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April 14th, 2017

The Literary Hill - April 2017

The Gentleman from Ohio

Louis Stokes shined shoes in Depression-era Cleveland to help supplement his mother’s income as a maid. “We were poor as poor and we knew it,” he writes. But his mother encouraged him and his brother Carl to “get something in your head. Be somebody!” And they did.

Art and the City - April 2017

Artist Profile: Fierce Sonia  

The hands … watch the hands. They guide you to the eyes – the compelling gateway to Fierce Sonia’s personal exploration of the mysterious forces of nature. Once you enter, the visual voices lead you to navigate the explosive colors, intricate patterns, and swirling graphic echoes that move you through the images and further into the story.

A Capitol Hill artist and writer, Jim can be reached at Artandthecity05@aol.com. His award-winning book, “A Haunting Beauty,” can be acquired through www.ahauntingbeauty.com.

The Poetic Hill - April 2017

E. Ethelbert Miller has been a DC poet and literary activist for nearly five decades. His important contribution to the local literary scene was recognized in April 2015 with his induction into the Washington, DC. Hall of Fame. The author of several collections of poems and two memoirs, his most recent publication is “The Collected Poems of E. Ethelbert Miller,” which brings together more than 300 poems representing his artistic journey. When he recently posted the poem below on Facebook, hundreds of people shared it.

If you would like to have your poem considered for publication, please send it to klyon@literaryhillbookfest.org. (There is no remuneration.)

Setting the Table for Spring

The Wine Girl

Spring is a transitional season for wines. When the weather gets warmer and the mercury in the thermometer starts to climb, we start sipping on the patio and dining alfresco looking for light, elegant, and fresh wine styles.  Look to zesty, dry, high-acid whites like Albariño, Txakolina, and Gruner Veltliner for a refreshing culinary treat.  These tart and crisp whites are low-alcohol and are incredibly versatile and food-friendly.  Pretty pink rosé, especially the light salmon-colored styles from Provence, are also ideal for the season. 

Elyse Genderson is the HBIC at Schneider’s of Capitol Hill.  Visit her at the store to discover wines you love. 

Setting the Table for Spring

The Wine Girl

Spring is a transitional season for wines. When the weather gets warmer and the mercury in the thermometer starts to climb, we start sipping on the patio and dining alfresco looking for light, elegant, and fresh wine styles.  Look to zesty, dry, high-acid whites like Albariño, Txakolina, and Gruner Veltliner for a refreshing culinary treat.  These tart and crisp whites are low-alcohol and are incredibly versatile and food-friendly.  Pretty pink rosé, especially the light salmon-colored styles from Provence, are also ideal for the season.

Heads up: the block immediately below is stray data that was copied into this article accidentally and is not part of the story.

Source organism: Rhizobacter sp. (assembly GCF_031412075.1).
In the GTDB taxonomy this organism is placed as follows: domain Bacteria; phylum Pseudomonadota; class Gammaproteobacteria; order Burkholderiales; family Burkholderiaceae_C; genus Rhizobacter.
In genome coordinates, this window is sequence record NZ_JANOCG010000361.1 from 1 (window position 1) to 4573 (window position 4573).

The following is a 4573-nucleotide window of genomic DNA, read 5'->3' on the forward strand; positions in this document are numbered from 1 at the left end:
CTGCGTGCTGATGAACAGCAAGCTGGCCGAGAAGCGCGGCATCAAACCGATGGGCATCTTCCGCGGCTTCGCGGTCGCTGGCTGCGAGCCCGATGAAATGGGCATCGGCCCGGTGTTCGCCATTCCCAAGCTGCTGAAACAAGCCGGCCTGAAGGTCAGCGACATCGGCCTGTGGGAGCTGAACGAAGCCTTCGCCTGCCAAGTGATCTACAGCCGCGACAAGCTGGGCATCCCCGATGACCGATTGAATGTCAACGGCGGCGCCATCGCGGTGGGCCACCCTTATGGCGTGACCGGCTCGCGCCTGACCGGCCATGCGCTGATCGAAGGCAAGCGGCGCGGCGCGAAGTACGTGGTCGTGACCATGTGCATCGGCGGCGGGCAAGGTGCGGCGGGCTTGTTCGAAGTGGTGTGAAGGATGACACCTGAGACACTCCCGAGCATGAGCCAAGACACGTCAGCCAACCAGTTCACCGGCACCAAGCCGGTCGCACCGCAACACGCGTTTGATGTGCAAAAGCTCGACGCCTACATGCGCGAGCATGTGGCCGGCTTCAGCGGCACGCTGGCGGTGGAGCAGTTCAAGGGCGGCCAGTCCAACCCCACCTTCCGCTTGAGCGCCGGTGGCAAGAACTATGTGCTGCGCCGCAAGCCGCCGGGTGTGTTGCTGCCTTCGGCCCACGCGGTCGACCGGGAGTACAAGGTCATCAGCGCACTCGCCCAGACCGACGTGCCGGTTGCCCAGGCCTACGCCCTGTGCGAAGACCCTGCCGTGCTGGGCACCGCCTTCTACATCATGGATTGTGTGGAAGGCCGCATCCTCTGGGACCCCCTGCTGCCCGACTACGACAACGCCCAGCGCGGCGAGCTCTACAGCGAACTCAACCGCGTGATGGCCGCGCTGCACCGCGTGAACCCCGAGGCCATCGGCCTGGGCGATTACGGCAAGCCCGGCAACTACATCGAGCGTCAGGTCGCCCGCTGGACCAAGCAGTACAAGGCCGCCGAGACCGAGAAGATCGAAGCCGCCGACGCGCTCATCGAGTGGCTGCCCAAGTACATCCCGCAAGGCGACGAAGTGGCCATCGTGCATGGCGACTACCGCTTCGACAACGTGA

Elyse Genderson is the HBIC at Schneider’s of Capitol Hill.  Visit her at the store to discover wines you love. 

Alpha Phi Alpha Mentors Better Men

On a blustery Friday morning, inside Mr. Gentile’s social studies room, 22 middle-school boys sit patiently at their desks waiting for class to start. Yet, this morning’s lesson will not be the integrated study of the social sciences and humanities to promote civic competence, and Gentile will not be instructing. As they have for nearly four years, these scholars, selected for their leadership qualities, will be learning how to achieve higher social, economic, and intellectual status.

April 13th

New Trees Coming to Northeast Triangle Park

Plus: Get a $100 Rebate for Planting Trees in DC

A much-beloved triangle park at the intersection of Massachusetts Avenue NE, Constitution Avenue NE and Seventh Street NE will get a fresh spruce with new trees and care this spring.

Advisory Neighborhood Commission (ANC) 6C approved a $1,750 grant for Casey Trees to plant seven new trees in the Reservation 84 park to replace the dead or dying trees there. Though the park belongs to the National Park Service — as does many triangle parks scattered across the District — neighbors adjacent the park have agreed to water and care for the trees once planted.

Two Slices of British Pie: One Touching and Tasty, a Second Nervy and Nasty

At the Movies

‘The Sense of an Ending’

Julian Barnes’ “The Sense of an Ending” won the Man Booker Prize as the best English-language novel of 2011. It features an unreliable narrator, Tony Webster, who finds a piece of his past interrupting his unremarkable life. Whether such a novel can work as a film is a good question, and the just-released British movie that takes it on makes a decent effort. (Now in theaters, the film is rated PG-13 and runs 108 minutes.)